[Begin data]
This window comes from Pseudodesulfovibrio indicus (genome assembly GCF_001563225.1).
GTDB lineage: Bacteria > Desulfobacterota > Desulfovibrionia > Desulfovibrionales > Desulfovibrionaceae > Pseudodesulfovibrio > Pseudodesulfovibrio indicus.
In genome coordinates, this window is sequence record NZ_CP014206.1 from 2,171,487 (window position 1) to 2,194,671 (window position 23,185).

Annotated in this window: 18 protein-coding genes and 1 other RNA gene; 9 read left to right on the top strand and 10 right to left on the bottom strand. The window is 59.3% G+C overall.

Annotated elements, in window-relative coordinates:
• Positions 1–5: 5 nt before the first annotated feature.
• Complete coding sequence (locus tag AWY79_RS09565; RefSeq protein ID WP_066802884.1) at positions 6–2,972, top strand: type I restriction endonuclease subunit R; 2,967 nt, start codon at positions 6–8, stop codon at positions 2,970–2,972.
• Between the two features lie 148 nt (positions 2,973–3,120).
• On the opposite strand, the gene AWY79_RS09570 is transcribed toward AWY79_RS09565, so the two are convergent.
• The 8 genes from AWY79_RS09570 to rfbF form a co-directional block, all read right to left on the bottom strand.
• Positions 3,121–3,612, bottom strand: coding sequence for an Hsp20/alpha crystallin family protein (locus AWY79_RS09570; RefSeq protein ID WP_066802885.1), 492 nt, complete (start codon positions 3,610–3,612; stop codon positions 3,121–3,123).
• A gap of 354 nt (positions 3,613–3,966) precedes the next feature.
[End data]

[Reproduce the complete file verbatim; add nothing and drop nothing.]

This window comes from Pseudodesulfovibrio indicus (genome assembly GCF_001563225.1).
GTDB lineage: Bacteria > Desulfobacterota > Desulfovibrionia > Desulfovibrionales > Desulfovibrionaceae > Pseudodesulfovibrio > Pseudodesulfovibrio indicus.
In genome coordinates, this window is sequence record NZ_CP014206.1 from 2,171,487 (window position 1) to 2,194,671 (window position 23,185).

Annotated in this window: 18 protein-coding genes and 1 other RNA gene; 9 read left to right on the top strand and 10 right to left on the bottom strand. The window is 59.3% G+C overall.

Annotated elements, in window-relative coordinates:
• Positions 1–5: 5 nt before the first annotated feature.
• Complete coding sequence (locus tag AWY79_RS09565; RefSeq protein ID WP_066802884.1) at positions 6–2,972, top strand: type I restriction endonuclease subunit R; 2,967 nt, start codon at positions 6–8, stop codon at positions 2,970–2,972.
• Between the two features lie 148 nt (positions 2,973–3,120).
• On the opposite strand, the gene AWY79_RS09570 is transcribed toward AWY79_RS09565, so the two are convergent.
• The 8 genes from AWY79_RS09570 to rfbF form a co-directional block, all read right to left on the bottom strand.
• Positions 3,121–3,612, bottom strand: coding sequence for an Hsp20/alpha crystallin family protein (locus AWY79_RS09570; RefSeq protein ID WP_066802885.1), 492 nt, complete (start codon positions 3,610–3,612; stop codon positions 3,121–3,123).
• A gap of 354 nt (positions 3,613–3,966) precedes the next feature.